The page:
In the middle of the Ocala National Forest lies Silver Glen Springs, the one spring in Florida that has all the scientists scratching their heads.
Silver Glen is at least 30 miles from any suburban lawns, citrus groves or cattle ranches that could trickle pollution into its waters, the kind of pollution that has fueled toxic algae blooms elsewhere, such as Silver Springs and Rainbow Springs.
Yet Silver Glen — one of Central Florida's most popular spots for swimmers and boaters — has suffered from algae outbreaks just like the other springs. Thick mats of the brown gunk cover the sandy bottom of the run flowing out from the spring, and no one knows why.
"That's one of the big mysteries," said marine biologist Jenny Adler, who has spent the past year documenting conditions in 30 springs.
Many of the state's other springs suffer from overloads of nitrate caused by fertilizer, animal waste, septic tank leakage, sewer plant failures and auto exhausts. The pollution has been blamed for the algae blooms that have transformed crystal clear springs into waterways clogged with brown glop.
Silver Glen, on the other hand, has only "background levels" of nitrate pollution, state officials say. Its level is less than half that of Silver Springs and less than a third of what's in Rainbow Springs.
"The water is so darn clean it shouldn't be happening," said Mark Herrin, the U.S. Forest Service ranger in charge of the Ocala National Forest.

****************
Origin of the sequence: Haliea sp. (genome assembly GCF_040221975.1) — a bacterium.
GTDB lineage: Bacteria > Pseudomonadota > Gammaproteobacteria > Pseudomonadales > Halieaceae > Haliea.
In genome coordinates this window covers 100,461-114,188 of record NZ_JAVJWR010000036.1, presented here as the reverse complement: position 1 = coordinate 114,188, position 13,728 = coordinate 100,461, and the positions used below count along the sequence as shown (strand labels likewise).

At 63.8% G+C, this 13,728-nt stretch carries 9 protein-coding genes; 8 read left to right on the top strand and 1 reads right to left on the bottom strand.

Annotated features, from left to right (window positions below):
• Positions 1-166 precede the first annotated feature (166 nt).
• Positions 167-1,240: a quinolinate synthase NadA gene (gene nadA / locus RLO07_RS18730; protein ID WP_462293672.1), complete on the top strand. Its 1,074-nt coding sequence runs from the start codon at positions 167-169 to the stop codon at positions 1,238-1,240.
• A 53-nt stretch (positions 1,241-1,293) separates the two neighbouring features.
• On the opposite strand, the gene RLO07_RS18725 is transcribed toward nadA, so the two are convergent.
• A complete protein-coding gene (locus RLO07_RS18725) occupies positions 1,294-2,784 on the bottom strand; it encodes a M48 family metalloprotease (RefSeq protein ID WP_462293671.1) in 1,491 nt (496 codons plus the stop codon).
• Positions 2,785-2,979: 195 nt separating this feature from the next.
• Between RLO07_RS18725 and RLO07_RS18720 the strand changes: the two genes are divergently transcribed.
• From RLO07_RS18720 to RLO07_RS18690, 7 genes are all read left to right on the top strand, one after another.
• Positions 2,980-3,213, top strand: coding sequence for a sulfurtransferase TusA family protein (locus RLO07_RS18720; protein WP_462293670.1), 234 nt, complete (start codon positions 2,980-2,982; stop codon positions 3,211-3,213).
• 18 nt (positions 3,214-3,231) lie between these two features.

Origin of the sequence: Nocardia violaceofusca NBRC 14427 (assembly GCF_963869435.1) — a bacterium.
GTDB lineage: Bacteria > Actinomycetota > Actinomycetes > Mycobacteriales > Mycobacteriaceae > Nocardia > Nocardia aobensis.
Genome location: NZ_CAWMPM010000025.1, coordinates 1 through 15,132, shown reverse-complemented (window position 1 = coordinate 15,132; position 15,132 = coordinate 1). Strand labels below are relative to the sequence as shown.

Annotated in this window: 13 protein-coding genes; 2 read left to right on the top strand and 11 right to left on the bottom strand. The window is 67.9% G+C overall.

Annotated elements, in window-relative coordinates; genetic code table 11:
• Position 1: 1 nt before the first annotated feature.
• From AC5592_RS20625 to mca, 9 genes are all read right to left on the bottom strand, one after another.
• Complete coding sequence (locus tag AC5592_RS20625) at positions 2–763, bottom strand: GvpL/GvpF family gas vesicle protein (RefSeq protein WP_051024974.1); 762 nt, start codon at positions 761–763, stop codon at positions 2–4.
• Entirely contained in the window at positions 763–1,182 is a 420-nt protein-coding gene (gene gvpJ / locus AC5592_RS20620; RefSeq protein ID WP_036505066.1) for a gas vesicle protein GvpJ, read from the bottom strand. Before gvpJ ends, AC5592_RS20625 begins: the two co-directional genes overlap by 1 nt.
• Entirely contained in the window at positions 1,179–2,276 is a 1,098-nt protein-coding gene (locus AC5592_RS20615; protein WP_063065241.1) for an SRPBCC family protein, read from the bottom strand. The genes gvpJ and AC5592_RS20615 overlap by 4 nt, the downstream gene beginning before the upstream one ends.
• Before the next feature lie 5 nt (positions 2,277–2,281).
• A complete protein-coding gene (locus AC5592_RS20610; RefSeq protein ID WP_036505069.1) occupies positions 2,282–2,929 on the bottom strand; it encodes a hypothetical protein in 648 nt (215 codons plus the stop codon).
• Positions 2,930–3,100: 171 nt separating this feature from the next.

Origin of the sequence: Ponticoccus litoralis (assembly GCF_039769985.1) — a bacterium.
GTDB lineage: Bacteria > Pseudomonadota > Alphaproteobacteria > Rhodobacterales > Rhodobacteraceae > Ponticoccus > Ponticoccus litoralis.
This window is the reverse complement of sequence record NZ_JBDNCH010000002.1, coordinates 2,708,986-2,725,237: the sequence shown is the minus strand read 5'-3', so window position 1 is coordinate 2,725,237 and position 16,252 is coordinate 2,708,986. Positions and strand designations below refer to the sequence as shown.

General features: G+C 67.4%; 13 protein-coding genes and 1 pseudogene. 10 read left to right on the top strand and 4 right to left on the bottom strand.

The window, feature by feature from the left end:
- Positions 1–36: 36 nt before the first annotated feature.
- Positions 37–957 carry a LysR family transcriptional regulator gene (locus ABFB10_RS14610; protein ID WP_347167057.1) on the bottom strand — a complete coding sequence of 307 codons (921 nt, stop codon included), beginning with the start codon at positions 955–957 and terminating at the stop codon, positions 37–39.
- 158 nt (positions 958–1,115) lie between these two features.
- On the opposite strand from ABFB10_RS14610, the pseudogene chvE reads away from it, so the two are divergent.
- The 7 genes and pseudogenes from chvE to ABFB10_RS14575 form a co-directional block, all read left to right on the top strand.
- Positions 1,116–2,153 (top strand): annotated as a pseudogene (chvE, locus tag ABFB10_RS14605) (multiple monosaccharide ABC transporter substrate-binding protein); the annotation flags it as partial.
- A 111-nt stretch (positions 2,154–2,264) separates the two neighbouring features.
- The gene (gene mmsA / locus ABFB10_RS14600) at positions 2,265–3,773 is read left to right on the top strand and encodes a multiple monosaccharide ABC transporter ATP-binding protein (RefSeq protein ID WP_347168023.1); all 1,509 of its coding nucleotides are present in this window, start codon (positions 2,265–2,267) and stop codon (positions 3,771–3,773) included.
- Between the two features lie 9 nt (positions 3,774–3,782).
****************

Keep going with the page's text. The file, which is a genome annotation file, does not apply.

Despite the lack of pollution, a 2003 report by state officials described how widespread the algae had become: "In areas where it grew unhindered, it formed large mats that were several feet thick. In areas where it grew near structures or the water's edge, it formed 'towers' and grew upward in large, shapeless columns."
Wherever the algae grew, the report pointed out, "other vegetation did not grow. In fact, sulfurous bubbles emerged from the algal mats when stepped upon."
A 2009 study by a University of Florida doctoral candidate theorized that the algae mats in Silver Glen produce so much of their own nitrogen that it's sufficient for whatever the mat needs to keep growing.
Jim Stevenson, a state biologist who under former Gov. Jeb Bush launched a push to save Florida's springs, said he has heard two other theories. One blames the boaters who zoom around the spring run. They knocked out enough of the native wildlife, and left enough pollution, that it enabled the algae to spread, he said.
The other theory, he said, blames chemistry. The spring suffers from low oxygen and high levels of dissolved solids — particularly salt, which is increasing — and that's helping stimulate the algae growth.
Figuring out why the algae plagues Silver Glen Springs could lead to answers on how to clean up others. But the Silver Glen mystery is likely to remain a mystery for quite a while, Stevenson said.
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During the Bush and Charlie Crist administrations, he said, the state spent millions on research on the springs. That ended abruptly last year.
"When we had the springs initiative, we had the money, and we could do research on things like this," he said. "But that money's disappeared."
Craig Pittman can be reached at firstname.lastname@example.org